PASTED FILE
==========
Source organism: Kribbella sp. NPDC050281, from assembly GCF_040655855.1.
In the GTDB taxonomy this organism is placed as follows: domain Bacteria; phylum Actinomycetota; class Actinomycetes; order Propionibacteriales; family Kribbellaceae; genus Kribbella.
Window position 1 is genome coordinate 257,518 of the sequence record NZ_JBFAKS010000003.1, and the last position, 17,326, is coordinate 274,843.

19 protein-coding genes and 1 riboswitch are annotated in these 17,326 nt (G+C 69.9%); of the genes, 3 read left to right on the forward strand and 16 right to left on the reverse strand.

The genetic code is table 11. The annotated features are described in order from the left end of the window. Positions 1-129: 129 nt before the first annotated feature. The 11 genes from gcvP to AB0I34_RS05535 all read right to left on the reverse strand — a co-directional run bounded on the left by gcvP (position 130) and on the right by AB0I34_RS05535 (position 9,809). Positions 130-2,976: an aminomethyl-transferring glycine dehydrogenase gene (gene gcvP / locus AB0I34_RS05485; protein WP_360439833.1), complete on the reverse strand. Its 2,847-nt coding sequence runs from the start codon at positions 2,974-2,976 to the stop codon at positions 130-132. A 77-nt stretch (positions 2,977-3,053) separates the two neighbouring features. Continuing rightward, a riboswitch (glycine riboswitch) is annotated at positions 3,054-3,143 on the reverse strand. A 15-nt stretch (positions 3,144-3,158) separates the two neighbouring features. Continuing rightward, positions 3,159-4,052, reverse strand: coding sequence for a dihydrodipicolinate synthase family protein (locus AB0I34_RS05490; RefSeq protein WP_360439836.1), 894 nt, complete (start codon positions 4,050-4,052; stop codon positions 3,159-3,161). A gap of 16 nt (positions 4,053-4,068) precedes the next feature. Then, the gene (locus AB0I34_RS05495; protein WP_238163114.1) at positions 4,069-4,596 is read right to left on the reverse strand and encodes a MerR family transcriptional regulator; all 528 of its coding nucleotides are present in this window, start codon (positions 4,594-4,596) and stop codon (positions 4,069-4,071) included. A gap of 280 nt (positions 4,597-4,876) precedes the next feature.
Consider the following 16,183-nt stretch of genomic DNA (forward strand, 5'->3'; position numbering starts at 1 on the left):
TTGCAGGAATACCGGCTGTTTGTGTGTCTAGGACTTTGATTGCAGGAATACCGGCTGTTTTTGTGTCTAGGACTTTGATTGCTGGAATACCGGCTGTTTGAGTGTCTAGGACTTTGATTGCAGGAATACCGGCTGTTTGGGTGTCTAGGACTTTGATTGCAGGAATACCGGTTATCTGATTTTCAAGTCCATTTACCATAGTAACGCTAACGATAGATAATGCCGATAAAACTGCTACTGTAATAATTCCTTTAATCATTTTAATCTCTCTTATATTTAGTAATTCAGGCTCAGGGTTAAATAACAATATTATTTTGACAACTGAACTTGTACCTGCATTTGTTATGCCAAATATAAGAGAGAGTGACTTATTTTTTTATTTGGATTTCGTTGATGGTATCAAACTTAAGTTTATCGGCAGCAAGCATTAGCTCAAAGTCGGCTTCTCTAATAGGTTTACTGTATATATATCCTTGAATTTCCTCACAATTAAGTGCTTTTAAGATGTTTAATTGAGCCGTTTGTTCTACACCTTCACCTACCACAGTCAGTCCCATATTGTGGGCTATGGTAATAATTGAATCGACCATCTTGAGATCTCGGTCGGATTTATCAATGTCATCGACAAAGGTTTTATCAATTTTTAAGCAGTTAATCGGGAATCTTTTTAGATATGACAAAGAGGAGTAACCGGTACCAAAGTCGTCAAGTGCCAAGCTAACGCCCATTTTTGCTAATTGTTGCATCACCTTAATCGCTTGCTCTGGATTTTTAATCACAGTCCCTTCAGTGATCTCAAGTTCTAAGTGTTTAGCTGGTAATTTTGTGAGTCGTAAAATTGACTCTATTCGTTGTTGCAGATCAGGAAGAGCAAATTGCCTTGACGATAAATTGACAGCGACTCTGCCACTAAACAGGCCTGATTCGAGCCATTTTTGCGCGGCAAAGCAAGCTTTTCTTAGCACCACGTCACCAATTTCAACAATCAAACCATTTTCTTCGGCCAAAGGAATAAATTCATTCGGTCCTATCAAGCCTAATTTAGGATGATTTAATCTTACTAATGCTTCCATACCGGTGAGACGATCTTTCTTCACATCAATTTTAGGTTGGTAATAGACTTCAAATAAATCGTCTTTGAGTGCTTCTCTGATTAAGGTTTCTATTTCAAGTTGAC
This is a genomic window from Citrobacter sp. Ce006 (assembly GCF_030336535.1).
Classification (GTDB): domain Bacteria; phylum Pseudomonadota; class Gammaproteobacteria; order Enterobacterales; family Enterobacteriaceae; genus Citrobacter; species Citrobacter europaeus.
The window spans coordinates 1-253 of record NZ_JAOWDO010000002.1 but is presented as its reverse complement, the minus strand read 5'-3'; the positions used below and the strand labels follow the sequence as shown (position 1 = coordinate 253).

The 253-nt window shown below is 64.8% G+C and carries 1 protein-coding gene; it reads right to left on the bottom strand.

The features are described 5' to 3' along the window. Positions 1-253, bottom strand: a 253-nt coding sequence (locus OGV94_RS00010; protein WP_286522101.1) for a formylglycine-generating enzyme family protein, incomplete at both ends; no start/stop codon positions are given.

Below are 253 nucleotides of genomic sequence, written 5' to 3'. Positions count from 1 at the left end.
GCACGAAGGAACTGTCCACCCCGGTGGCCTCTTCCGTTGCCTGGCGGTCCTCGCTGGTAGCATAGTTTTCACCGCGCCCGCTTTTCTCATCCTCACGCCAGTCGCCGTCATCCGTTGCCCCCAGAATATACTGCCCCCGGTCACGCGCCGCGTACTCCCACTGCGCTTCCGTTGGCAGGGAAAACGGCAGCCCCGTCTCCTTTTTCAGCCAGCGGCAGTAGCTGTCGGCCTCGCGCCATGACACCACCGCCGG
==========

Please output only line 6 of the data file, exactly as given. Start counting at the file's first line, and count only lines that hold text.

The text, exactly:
Consider the following 16,183-nt stretch of genomic DNA (forward strand, 5'->3'; position numbering starts at 1 on the left):